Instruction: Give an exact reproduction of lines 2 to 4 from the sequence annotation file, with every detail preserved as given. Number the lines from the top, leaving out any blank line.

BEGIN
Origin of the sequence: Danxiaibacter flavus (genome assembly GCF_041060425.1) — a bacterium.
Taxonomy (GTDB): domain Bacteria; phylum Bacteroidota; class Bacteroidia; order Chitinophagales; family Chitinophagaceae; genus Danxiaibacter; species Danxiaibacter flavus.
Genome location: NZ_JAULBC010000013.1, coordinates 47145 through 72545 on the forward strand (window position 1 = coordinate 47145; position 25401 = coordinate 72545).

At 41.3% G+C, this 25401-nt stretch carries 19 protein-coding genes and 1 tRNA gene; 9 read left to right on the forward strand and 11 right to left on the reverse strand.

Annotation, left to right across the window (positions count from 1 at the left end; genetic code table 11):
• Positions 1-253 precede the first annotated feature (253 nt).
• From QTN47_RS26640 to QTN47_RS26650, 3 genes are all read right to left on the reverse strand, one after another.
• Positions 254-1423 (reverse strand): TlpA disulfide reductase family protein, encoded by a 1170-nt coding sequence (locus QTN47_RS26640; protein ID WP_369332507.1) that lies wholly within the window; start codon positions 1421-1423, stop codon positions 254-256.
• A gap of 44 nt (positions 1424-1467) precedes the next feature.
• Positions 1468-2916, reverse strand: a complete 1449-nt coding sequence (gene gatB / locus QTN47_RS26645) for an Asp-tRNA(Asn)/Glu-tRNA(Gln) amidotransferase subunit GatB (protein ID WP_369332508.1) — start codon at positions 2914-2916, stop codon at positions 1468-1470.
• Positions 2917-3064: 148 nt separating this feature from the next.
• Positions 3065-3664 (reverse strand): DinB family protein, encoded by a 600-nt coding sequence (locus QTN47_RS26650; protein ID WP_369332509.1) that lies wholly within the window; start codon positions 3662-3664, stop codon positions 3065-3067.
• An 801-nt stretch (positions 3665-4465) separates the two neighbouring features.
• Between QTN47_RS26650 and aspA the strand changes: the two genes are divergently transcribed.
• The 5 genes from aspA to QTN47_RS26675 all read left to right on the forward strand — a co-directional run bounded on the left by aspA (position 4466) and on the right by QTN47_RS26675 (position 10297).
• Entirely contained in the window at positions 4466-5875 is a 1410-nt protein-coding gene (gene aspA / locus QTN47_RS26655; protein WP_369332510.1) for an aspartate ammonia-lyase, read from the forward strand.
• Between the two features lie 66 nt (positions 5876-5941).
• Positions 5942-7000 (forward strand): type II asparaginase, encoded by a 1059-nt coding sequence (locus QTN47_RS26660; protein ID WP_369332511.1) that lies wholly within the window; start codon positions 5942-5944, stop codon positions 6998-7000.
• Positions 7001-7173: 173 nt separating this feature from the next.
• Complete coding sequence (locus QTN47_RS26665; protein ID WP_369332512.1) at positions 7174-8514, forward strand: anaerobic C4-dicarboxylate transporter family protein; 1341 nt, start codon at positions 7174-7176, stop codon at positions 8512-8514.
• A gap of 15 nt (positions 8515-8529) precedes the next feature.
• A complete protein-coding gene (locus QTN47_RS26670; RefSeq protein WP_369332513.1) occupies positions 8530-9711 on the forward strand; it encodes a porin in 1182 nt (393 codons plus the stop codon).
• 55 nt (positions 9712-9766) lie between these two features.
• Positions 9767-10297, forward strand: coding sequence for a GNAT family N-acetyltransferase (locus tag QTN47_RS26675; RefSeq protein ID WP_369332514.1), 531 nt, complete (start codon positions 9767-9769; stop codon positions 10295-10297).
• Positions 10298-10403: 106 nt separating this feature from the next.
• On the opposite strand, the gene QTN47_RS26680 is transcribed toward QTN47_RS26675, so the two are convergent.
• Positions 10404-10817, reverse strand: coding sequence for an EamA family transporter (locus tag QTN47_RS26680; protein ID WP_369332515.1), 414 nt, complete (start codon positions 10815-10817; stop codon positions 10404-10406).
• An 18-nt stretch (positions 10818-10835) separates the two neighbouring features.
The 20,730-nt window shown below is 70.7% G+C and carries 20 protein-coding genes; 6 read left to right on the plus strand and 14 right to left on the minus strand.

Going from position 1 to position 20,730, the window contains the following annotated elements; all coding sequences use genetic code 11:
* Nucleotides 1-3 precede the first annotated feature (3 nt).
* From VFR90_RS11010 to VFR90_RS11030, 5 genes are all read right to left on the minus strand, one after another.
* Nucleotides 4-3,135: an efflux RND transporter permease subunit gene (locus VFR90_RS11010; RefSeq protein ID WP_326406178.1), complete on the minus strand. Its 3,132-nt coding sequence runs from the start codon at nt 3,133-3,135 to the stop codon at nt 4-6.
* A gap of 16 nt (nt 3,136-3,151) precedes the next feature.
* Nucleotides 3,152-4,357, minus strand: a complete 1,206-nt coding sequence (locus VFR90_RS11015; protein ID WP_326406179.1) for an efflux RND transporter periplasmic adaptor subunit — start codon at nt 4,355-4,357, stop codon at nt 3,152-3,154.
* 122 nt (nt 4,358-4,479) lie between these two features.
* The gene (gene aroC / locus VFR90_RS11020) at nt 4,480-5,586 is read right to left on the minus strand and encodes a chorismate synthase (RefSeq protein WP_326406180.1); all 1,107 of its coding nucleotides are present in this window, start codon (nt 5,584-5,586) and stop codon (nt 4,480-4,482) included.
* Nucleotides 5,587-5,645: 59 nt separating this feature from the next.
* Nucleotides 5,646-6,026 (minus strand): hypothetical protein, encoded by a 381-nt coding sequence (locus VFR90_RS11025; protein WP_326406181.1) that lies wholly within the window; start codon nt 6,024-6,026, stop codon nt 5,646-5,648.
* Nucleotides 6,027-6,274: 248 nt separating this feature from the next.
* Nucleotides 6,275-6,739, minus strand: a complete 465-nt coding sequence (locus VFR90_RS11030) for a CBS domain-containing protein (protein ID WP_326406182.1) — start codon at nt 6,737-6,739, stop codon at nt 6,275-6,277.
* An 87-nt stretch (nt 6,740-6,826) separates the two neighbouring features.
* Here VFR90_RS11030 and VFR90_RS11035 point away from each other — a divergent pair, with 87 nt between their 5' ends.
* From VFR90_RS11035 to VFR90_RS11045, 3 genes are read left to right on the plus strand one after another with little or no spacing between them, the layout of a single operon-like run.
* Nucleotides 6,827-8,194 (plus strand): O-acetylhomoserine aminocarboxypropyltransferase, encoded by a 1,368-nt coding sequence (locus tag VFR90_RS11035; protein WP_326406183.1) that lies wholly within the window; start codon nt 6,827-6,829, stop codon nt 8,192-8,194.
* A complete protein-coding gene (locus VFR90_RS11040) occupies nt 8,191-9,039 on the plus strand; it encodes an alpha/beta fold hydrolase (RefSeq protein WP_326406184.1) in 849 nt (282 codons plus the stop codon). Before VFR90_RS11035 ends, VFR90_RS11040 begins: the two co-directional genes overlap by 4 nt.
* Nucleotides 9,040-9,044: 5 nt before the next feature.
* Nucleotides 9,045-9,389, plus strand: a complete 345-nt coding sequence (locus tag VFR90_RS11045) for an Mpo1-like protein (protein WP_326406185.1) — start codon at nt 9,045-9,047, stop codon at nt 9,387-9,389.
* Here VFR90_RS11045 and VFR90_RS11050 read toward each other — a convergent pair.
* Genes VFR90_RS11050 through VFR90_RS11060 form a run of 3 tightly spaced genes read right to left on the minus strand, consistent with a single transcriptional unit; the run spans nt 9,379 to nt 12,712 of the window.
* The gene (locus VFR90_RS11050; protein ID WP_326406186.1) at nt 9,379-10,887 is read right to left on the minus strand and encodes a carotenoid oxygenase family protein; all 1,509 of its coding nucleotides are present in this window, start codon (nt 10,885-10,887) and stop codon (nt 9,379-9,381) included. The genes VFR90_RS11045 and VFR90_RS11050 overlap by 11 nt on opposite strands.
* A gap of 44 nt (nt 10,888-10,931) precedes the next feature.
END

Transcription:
Taxonomy (GTDB): domain Bacteria; phylum Bacteroidota; class Bacteroidia; order Chitinophagales; family Chitinophagaceae; genus Danxiaibacter; species Danxiaibacter flavus.
Genome location: NZ_JAULBC010000013.1, coordinates 47145 through 72545 on the forward strand (window position 1 = coordinate 47145; position 25401 = coordinate 72545).

At 41.3% G+C, this 25401-nt stretch carries 19 protein-coding genes and 1 tRNA gene; 9 read left to right on the forward strand and 11 right to left on the reverse strand.